“I welcome Eros in my painting, in this white space that I have been living in for many years, at the borders of reality, in a desert separating reason from madness.
Eros in person came knocking at my door one night, all by himself, uninvited. I found him at my doorstep, dreadfully injured, dirty, agonized, tongue-tied, and trembling with fear.
At first, I observed him with my misanthropic eye to make sure he wasn’t one of those ‘anti-muses’, one of those nocturnal visitors disrupting the serenity of the artist. After a short moment of hesitancy, I welcomed him into my home, moved by his state of deprivation.
It took me a lot of patience and delicacy to heal his wounds, I washed him, I fed him until he regained his beauty and splendor.
Quickly Eros started thriving again; as an art lover he spread over my paintings, freely, joyfully and healthily. He quickly comprehended my language and started to talk again, to express himself, to narrate. We immediately started a dialogue, we became friends and partners.
He fled from the East where he had suffered. He had been locked away in horrible basements, forced to dress in black to hide his beauty, he was loathed for his freedom and his joy, and a complete army of frustrated begrudged him. He was accused of being the devil and one day was lapidated. But the divine Eros survived.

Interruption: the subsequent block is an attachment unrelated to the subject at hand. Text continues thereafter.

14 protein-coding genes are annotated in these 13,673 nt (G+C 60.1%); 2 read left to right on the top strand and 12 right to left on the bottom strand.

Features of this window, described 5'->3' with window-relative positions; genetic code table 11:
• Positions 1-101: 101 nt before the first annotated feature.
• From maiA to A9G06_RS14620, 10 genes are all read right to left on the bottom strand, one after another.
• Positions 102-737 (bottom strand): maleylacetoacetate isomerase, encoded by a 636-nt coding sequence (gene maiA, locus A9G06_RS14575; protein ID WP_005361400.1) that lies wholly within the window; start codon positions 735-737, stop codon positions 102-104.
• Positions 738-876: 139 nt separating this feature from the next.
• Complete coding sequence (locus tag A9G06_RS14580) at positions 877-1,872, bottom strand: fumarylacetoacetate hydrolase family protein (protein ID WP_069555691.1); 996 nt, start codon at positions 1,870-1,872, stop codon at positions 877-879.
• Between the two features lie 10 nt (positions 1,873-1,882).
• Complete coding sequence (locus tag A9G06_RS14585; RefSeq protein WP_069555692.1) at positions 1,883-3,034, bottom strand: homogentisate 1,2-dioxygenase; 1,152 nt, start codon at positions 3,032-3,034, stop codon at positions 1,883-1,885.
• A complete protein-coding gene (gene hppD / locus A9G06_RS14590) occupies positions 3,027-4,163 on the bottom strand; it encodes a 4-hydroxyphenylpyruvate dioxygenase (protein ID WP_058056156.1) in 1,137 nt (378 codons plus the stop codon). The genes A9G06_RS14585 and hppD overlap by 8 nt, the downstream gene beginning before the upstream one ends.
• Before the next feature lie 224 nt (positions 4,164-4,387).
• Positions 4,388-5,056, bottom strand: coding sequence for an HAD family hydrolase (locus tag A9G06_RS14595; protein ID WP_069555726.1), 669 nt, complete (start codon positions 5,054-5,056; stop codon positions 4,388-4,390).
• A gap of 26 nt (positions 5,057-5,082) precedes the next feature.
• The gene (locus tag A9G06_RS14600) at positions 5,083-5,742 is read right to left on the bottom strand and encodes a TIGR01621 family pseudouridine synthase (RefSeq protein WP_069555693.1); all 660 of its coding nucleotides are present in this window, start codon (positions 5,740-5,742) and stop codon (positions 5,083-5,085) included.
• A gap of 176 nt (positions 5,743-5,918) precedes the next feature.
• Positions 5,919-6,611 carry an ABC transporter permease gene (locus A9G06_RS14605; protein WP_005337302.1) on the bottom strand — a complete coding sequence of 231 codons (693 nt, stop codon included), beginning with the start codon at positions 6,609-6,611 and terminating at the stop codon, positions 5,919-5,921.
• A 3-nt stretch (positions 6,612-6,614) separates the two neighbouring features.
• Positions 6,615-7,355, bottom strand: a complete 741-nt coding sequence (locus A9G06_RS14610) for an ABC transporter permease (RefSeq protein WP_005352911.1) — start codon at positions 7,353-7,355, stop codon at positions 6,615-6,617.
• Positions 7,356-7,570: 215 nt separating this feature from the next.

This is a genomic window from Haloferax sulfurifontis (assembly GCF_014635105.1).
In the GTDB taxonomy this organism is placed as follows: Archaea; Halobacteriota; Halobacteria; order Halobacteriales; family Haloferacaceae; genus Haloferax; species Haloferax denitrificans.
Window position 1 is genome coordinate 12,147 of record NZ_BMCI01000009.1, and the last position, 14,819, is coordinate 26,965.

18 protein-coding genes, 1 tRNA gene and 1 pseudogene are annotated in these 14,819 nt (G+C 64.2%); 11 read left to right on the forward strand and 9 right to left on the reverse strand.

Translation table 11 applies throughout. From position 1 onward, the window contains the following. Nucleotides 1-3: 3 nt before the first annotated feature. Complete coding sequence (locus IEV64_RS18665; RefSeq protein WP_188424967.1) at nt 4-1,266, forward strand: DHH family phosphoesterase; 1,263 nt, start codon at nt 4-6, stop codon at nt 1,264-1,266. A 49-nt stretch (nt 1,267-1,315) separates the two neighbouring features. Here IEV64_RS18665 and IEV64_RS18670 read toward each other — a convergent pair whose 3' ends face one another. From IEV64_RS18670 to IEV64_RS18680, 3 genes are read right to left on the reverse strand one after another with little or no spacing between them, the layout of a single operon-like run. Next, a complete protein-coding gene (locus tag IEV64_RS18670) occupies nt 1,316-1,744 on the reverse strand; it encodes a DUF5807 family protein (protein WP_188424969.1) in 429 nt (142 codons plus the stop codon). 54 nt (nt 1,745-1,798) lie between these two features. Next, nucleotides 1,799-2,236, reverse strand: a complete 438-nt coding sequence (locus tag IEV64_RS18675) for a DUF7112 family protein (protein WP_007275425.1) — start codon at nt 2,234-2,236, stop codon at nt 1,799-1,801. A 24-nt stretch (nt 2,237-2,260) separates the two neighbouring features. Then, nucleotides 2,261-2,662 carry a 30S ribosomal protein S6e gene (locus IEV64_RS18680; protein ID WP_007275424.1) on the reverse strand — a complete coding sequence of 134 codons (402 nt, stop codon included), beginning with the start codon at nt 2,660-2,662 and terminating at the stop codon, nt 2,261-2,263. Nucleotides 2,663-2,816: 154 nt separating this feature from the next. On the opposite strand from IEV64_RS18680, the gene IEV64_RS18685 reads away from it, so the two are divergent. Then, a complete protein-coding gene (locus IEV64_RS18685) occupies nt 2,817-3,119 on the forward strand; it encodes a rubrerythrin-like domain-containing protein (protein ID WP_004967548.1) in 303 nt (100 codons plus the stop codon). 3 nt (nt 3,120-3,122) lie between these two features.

He also fled from the West. They associated him with ordinary and middling pleasures, they left him naked in the streets, in the cold, judging him worthless, and an object that could be used and dumped subsequently. But Eros is sacred and will always remain so. Therefore, he survived the cold filthy streets.
Injured and stigmatized, he was subjected to the worse outrages, but he survived and finally came to me.
On my canvas he is breathing and shines with all his splendor. He found a motherland, a home, and lots of love.
As for me, I am dazzled by his beauty and every day I offer him new paintings. I am madly inspired by him and I bless the day that he came to live with me.”